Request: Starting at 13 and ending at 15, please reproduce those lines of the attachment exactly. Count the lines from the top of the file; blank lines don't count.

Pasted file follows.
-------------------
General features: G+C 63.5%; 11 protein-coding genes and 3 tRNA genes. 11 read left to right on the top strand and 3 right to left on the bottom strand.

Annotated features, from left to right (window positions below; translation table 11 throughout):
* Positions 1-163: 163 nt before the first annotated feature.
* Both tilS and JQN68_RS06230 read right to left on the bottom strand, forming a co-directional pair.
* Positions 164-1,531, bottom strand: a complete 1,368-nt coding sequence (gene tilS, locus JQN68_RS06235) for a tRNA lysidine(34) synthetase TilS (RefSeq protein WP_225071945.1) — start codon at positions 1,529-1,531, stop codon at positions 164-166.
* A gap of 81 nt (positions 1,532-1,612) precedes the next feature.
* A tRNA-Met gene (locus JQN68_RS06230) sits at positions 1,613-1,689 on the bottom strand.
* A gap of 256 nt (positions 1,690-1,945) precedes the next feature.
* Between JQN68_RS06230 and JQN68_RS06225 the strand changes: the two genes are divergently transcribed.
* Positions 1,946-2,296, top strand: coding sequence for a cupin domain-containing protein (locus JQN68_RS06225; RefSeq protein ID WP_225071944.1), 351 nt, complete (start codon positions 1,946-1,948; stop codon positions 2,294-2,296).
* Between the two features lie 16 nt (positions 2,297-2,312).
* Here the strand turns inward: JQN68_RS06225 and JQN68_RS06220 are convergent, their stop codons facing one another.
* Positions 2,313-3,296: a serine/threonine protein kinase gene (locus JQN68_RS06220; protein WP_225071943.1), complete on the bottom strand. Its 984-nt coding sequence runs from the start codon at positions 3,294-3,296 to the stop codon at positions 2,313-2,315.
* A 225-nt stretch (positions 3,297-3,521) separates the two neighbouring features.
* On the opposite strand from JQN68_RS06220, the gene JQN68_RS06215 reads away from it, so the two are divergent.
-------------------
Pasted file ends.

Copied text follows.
* Positions 2,313-3,296: a serine/threonine protein kinase gene (locus JQN68_RS06220; protein WP_225071943.1), complete on the bottom strand. Its 984-nt coding sequence runs from the start codon at positions 3,294-3,296 to the stop codon at positions 2,313-2,315.
* A 225-nt stretch (positions 3,297-3,521) separates the two neighbouring features.
* On the opposite strand from JQN68_RS06220, the gene JQN68_RS06215 reads away from it, so the two are divergent.